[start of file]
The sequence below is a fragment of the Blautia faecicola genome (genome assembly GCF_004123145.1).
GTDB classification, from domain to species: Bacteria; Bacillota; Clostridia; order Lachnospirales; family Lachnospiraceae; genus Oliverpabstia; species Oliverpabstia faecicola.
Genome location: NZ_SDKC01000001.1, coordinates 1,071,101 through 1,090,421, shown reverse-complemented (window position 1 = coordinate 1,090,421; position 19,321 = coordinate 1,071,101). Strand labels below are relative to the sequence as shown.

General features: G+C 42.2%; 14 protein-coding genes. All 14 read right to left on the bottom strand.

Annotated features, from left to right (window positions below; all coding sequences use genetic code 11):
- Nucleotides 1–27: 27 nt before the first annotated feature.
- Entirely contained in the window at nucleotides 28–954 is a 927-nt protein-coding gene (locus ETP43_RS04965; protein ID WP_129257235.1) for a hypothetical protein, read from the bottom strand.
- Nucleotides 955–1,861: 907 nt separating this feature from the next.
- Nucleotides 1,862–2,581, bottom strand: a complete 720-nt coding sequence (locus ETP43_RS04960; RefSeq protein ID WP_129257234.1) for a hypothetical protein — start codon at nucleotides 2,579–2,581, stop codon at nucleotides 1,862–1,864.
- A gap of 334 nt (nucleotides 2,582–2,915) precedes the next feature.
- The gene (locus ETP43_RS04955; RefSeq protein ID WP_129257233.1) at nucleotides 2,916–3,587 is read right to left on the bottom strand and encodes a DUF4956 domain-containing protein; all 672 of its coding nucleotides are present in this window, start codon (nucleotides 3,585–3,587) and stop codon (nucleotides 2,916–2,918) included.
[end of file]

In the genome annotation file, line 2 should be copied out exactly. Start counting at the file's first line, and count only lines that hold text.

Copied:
GTDB classification, from domain to species: Bacteria; Bacillota; Clostridia; order Lachnospirales; family Lachnospiraceae; genus Oliverpabstia; species Oliverpabstia faecicola.